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Robert H. Caldwell Papers: Transcripts - MS 623

Correspondence from Robert Caldwell - January 1862

January 3, 1862

1862
Camp Jefferson Bacon creek
K.y Jan 3rd

Dear Sister

I had the pleasure of receiving a letter from you yesterday and I need not tell you that all of your letters are truly interesting and welcome

We are still in camp at the above named place awaiting orders which we expect in a few days, when in all probability we shall move on Bowling green. The bridge across Green river is almost completed, and I believe the destruction of that structure was the principal cause of our detention at this point, but now that the bridge is about completed you will doubtless hear of some stirring events in this part of the State ere long[.] It is said that Buckner is in command of a very large force, report places the number at 6000 and it is also said that he has 105 pieces of cannon which he expects to bring to bear on us, and should the above report prove true, which doubtless is the case, it will in all probability prove one of the most sanquinary battles ever fought upon this Continent, and what an honor it will be to those engaged upon our side, should our arms prove victorious. I dont know exactly the number of our troops that are in this department, but I think it is fully equal or perhaps greater than that of the enemy. We have, at this camp, 12 pcs of artillery and there is also at Green river 66 pcs some of them of large caliber, There is one battery of 10 pound Parrot guns camped at this place, this battery has just arrived from western Va where it has been doing good execution. At the battle of Greenbriar where it was engaged, a projectile was fired from one of the guns, a distance of three miles which dismounted one of the enemy's guns, The Parrot gun is made of steel and is very long gun, and for that reason its accuracy is considered greater at long range, than that of other guns, I was glad to hear of Alfred Rices success in being elected 1st Lieut it is as you say a trustworthy position, and one that he may fill with honor to himself and Country, but it will require a great deal of care and judgement on his part to become an efficient Offier. He will be constantly called upon to use judgement and moderation in all his actions toward his men, and constantly bear in mind that He is no better than a private so long as the private is a good soldier, and on the other hand he must not be slow to command their obedience in all things that are just and right, as an officer without command is a poor concern indeed. I have no doubt that with proper care on his part, and being under the eye of his brother John he may make such an one as will be an honor to his company and regt[.]

You spoke of the Mason Slider case as giving great dissatisfaction to the people of the North, well we must take some insults from old England during our present difficulties, no matter how galling they may be, but just wait until the present war is ended, and I know of one that would not be backward to enlist for the purpose of giving her a sound thrashing for her meanness for interfereing at this time[.] I recd a letter from Aunt Mary short time ago which I will answer in turn.

Love to all[.]
Robt

January 10, 1862

Camp Jefferson
Bacon creek K.y Jan 10th

Dear Sister

I received your letter last night and was truly glad to hear from you, as it was the first letter that I have had since Lieut Vantine arrived in camp.

We have been lying in this camp for so long a time that I find it very difficult to write anything that would be calculated to interest you[.] you wish to know whether we had a cold day on the fifth, well it rained nearly all day and the mud was almost over shoetop,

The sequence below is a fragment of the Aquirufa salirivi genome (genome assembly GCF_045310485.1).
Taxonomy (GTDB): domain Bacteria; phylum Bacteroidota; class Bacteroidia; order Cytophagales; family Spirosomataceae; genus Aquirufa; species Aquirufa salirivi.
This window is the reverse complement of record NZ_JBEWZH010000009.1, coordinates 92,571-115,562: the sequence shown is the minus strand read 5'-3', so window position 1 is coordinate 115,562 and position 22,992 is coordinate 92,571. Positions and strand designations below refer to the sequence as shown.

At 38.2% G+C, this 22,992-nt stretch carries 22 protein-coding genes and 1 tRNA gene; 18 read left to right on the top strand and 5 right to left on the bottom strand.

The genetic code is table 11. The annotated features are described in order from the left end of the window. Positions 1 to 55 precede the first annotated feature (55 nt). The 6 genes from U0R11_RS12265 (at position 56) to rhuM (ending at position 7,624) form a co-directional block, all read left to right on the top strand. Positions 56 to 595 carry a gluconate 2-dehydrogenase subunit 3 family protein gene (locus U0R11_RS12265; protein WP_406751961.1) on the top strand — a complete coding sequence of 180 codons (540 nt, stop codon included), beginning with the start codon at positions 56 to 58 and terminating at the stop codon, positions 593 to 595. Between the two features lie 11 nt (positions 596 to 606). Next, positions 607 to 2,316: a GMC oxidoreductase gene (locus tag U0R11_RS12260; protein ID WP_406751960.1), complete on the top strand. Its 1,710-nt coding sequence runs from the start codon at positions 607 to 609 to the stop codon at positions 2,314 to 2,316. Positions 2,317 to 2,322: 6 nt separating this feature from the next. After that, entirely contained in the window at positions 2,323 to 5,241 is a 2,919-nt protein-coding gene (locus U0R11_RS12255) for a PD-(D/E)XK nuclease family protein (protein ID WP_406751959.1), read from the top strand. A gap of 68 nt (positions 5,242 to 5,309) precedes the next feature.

In this portion of the State we generally have rain, about the time that it is snowing finely in your pleasant town and while you are listening to the chime of sleighbells we are wading through the mud, but that is not always the case, as we sometimes have the roads frozen pretty solid.

We have got our new tents and they are much better than the old ones were[.] Those that we have now have are called the Sibley tent and are calculated to hold 20 men, however we have but 15 men in ours I believe the Fremont regt has the same kind. Last New years day, I went out into the country and took dinner at the house of a Kentucky farmer, while the principle part of our mess had an oyster dinner. I may mention one thing that will probably interest you At the house where I took my New years dinner a young lady presided at the dinner table which made it quite interesting, and for that reason perhaps the dinner was prolonged for a greater length of time, than it would otherwise have been.

While dinner was being prepared I entered into conversation with the old gentleman but of course my eyes and thoughts were directed toward the aforementioned young lady while I appeared to be very much interested in the conversation of the Farmer. But dinner being over I was obliged to start for camp and did so casting many a lingering look behind. I have never heard whether I created an impression or not, but if I failed, it cannot be charged to me. But as I wish to write a few lines to Willie I must close,

From Robert

Dear Willie,
I received your long and interesting letter and was glad to hear from you. I think you are a pretty good scholar to do that example as there are lots of boys older than yourself that would have been puzzled with it. You wish me to give you a harder one here it is, How many men are there in the 21st regt there are 10 companies and each Co has an average of 90 men, besides 3 commissioned officers each, and there are also 5 field officers 2 surgeons one commissary one quartermaster and one wage master, now if you get this one right I must say that you are a good scholar indeed.